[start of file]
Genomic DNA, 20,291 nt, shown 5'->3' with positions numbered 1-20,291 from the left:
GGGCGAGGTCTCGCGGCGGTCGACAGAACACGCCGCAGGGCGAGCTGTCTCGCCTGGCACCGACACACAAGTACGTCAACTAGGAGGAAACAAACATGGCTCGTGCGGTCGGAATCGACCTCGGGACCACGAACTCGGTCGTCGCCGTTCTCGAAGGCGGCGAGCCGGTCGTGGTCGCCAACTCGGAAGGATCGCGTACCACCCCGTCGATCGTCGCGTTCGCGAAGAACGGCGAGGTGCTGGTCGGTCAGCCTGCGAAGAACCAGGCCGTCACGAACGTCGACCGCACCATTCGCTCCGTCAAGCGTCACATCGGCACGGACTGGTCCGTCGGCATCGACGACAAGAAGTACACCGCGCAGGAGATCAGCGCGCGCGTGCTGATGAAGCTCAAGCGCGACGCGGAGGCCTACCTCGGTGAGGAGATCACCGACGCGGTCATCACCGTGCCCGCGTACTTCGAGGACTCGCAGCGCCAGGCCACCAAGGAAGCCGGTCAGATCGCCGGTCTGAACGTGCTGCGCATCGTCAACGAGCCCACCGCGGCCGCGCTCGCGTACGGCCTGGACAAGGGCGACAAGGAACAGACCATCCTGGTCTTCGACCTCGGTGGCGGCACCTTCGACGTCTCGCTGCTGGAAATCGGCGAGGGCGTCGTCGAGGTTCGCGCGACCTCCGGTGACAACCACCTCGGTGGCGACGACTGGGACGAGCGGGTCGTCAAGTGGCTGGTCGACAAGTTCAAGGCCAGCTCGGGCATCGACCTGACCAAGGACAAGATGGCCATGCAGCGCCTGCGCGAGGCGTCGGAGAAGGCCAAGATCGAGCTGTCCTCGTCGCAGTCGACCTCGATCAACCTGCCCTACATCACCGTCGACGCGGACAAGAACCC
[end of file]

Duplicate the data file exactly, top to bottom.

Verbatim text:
Genomic DNA, 20,291 nt, shown 5'->3' with positions numbered 1-20,291 from the left:
GGGCGAGGTCTCGCGGCGGTCGACAGAACACGCCGCAGGGCGAGCTGTCTCGCCTGGCACCGACACACAAGTACGTCAACTAGGAGGAAACAAACATGGCTCGTGCGGTCGGAATCGACCTCGGGACCACGAACTCGGTCGTCGCCGTTCTCGAAGGCGGCGAGCCGGTCGTGGTCGCCAACTCGGAAGGATCGCGTACCACCCCGTCGATCGTCGCGTTCGCGAAGAACGGCGAGGTGCTGGTCGGTCAGCCTGCGAAGAACCAGGCCGTCACGAACGTCGACCGCACCATTCGCTCCGTCAAGCGTCACATCGGCACGGACTGGTCCGTCGGCATCGACGACAAGAAGTACACCGCGCAGGAGATCAGCGCGCGCGTGCTGATGAAGCTCAAGCGCGACGCGGAGGCCTACCTCGGTGAGGAGATCACCGACGCGGTCATCACCGTGCCCGCGTACTTCGAGGACTCGCAGCGCCAGGCCACCAAGGAAGCCGGTCAGATCGCCGGTCTGAACGTGCTGCGCATCGTCAACGAGCCCACCGCGGCCGCGCTCGCGTACGGCCTGGACAAGGGCGACAAGGAACAGACCATCCTGGTCTTCGACCTCGGTGGCGGCACCTTCGACGTCTCGCTGCTGGAAATCGGCGAGGGCGTCGTCGAGGTTCGCGCGACCTCCGGTGACAACCACCTCGGTGGCGACGACTGGGACGAGCGGGTCGTCAAGTGGCTGGTCGACAAGTTCAAGGCCAGCTCGGGCATCGACCTGACCAAGGACAAGATGGCCATGCAGCGCCTGCGCGAGGCGTCGGAGAAGGCCAAGATCGAGCTGTCCTCGTCGCAGTCGACCTCGATCAACCTGCCCTACATCACCGTCGACGCGGACAAGAACCC